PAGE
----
During the holidays, Wollombi's main street is often thick with tourists, as they drop into the tavern for a drink or have meals in the restaurants and cafes. But in December, only a sense of foreboding and thick smoke were about. The roads were closed and no one, but a few locals, was about.
Bruno Giagu owns Panino Caffe Restaurant. He estimated he was down about $30,000 for December. In one fell swoop, he had to cancel a booking for about 100 diners and shut the restaurant, when fires were threatening his home on the fringe of the village.
"I called the client and said, 'I'm sorry I can't be cooking and fighting a fire'," Mr Giagu recalled, also telling the Sydney-based customer, "I don't think you can have guests here, because they'll suffocate. There's smoke everywhere."
Next door is the Noyce Brothers Wine's cellar door.
"We basically had no 'walk in' visitors for most of December," said Michael Noyce. Upstairs is accommodation in Grays Inn, but for a month, "it was a succession of refunds, refunds, refunds".
Cath Patterson, from the Wollombi General Store, said during December and early January, she would normally have two or three casual staff to help out. But this season, only she had worked.
However, she had noticed the tourists were returning. Trade was steady around Tuesday lunch time in her business, in the wake of a busy weekend - largely thanks to the Elton John concerts at Pokolbin.
"We want him to be here all the time!," Cath Patterson said.
In the absence of a rock superstar, the locals are trying to get the message out that Wollombi is back in business. The "Visit Wollombi" website say the traders are "looking forward to welcoming visitors back".
Local businesses are also boosting their online presence. During the week, David Allwood visited a neighbour, Sylvana Sturevska, from Wollombi Wines, to help her reach more potential customers via social media.
In December, just as she and her partner David Prendergast were gearing up to promote their wines, they had to evacuate the property.
"In terms of financial impact, we weren't able to sell any wine, and we're just getting that advertising started again," said Sylvana Sturevska.
The couple bought the vineyard just a year ago. They are investing in a tourism-related future, renovating and expanding accommodation on their property. But first they, and their vines, have to survive summer.
"The [Congewai] creek's really low, and we're trying to keep the creek for animals," Ms Sturevska said, explaining there were kangaroos, wombats, and wild deer on the property. "We're trying to not take the water, so we're irrigating the vineyard for two hours a week, to keep the vineyard alive."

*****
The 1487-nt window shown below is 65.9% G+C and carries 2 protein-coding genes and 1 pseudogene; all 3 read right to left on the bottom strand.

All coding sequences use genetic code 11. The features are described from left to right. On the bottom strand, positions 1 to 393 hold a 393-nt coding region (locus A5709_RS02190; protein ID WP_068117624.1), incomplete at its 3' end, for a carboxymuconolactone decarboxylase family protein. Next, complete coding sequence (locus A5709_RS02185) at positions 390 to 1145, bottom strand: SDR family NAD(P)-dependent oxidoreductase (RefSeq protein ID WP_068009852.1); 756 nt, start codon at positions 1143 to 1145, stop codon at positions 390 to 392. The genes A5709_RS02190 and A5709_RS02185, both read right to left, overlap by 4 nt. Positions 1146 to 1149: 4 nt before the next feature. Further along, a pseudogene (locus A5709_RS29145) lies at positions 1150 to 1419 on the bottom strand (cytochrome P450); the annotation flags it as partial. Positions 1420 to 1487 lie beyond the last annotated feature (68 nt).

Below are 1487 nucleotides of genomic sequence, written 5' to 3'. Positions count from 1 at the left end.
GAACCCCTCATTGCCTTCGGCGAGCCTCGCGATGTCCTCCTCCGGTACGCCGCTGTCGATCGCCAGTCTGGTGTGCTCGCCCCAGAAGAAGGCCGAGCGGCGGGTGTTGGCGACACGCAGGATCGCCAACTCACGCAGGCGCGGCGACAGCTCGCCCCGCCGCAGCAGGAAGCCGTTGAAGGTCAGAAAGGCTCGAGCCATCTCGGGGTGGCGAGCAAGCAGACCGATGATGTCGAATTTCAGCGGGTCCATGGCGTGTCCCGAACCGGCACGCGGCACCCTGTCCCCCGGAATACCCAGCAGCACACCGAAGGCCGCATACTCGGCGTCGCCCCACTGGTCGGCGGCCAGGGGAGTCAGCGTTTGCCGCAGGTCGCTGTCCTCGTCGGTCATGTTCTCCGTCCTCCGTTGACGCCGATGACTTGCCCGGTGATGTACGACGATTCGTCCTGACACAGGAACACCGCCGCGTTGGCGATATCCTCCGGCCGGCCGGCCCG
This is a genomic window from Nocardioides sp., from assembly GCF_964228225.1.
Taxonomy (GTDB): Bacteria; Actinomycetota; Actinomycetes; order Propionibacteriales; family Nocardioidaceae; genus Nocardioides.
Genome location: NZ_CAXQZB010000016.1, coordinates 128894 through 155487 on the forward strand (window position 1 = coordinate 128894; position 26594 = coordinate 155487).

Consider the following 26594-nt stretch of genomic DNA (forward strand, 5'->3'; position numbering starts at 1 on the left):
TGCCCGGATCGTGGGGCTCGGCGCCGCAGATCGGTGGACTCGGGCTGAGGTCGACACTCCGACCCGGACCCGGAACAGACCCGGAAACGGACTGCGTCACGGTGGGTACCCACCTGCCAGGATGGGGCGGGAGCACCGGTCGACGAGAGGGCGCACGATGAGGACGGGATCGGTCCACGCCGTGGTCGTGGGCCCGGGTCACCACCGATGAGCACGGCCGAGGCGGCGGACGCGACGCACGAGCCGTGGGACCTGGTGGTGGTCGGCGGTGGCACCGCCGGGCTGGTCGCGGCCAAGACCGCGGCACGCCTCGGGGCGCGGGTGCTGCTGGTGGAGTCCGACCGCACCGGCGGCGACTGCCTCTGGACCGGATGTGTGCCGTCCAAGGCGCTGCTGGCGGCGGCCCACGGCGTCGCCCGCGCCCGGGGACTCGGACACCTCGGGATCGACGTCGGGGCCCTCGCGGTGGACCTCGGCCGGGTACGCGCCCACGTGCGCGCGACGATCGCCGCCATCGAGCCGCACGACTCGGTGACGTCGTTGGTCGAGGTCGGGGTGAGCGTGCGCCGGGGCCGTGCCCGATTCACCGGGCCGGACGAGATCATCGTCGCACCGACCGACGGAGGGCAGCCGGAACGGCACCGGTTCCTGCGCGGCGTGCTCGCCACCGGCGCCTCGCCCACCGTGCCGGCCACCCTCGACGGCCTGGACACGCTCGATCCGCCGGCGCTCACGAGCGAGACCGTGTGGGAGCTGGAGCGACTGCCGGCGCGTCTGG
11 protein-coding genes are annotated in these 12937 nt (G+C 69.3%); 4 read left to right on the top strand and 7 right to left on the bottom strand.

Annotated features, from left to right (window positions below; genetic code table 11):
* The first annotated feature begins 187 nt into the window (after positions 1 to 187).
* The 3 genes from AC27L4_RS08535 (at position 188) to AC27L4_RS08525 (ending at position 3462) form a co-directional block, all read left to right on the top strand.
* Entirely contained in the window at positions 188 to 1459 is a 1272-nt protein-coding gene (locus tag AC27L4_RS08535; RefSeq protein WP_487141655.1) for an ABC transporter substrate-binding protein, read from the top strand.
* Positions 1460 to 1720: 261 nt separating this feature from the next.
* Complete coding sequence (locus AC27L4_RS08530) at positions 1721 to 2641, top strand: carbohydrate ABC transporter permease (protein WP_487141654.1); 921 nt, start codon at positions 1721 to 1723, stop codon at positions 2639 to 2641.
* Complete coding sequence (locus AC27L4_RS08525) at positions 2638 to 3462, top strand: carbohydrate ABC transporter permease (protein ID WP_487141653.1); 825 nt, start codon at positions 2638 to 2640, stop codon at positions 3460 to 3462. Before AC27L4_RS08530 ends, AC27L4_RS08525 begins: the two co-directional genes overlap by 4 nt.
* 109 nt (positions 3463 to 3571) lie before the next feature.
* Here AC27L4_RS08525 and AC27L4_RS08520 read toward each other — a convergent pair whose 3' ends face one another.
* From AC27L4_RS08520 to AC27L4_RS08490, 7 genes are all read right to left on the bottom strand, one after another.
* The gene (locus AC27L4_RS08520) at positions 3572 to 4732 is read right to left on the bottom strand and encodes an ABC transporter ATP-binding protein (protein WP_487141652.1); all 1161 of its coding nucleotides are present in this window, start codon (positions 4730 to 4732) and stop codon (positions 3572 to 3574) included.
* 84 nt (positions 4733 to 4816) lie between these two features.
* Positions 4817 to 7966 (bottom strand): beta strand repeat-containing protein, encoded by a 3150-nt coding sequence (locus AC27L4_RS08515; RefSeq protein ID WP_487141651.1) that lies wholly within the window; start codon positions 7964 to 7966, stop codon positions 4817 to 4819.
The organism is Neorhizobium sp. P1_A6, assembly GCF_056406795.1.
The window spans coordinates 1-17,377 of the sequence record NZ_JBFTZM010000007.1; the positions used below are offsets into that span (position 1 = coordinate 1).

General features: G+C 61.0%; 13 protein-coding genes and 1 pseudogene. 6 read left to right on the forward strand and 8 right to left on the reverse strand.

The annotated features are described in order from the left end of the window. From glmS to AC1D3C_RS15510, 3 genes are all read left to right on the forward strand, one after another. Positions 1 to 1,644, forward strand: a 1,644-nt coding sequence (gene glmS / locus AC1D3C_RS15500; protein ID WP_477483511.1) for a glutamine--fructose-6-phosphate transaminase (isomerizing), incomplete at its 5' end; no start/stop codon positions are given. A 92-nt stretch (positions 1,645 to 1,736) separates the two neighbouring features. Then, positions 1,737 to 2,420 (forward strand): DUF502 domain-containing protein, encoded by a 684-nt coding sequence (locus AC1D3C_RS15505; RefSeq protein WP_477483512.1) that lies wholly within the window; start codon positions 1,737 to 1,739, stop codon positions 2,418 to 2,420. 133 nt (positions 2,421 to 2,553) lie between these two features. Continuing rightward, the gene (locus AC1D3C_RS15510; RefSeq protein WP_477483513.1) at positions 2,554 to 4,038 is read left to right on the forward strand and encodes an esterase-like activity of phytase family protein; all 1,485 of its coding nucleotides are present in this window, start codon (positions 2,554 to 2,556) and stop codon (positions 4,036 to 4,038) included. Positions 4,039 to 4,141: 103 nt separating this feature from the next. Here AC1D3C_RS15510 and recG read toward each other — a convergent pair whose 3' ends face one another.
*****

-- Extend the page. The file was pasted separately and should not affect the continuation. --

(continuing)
In looking for a positive from the fires, David Allwood said the village was focusing on promoting itself. In the past, he said, there was sometimes an attitude of, "The visitors come and everyone's happy, and it's all good".
"But I think that complacency has gone," he said. "The community is really going all out."
For the Australia Day long weekend a range of events is planned, from an outdoor cinema in the Grays Inn garden to markets on the Monday.
Although the fire season isn't over, the businesses see the long weekend as a major opportunity to put Wollombi back on the tourist map.
However, some businesses say the village wasn't helped by a few online maps showing roads to Wollombi as closed, after they had been reopened.
David Allwood said it was vital to bring back the visitors, "and quickly, because there's so many people whose livehiloods are in question at the moment".
"I think we will recover quickly," Kylie Gemmell said. "We just need to be front of mind as a destination."
Just as he had done in the past, Phillip Noyce said when he was back in Australia, he would look at hosting a film night in the village, perhaps screening two of his early movies, That's Showbiz and Backroads, which had scenes filmed in Wollombi and featured locals as extras.
Yet the director of such hits as Patriot Games, Salt, and Rabbit-Proof Fence knows that Wollombi is quite capable of creating its own happy ending after a drama-filled and tragic summer.
"Given the willpower of the locals, they'll bounce back," Phillip Noyce said.
"They're very resilient. And it's a very creative community. They're always coming up with ways to attract people, and to entertain people."
Read more: How firies fought to protect Wollombi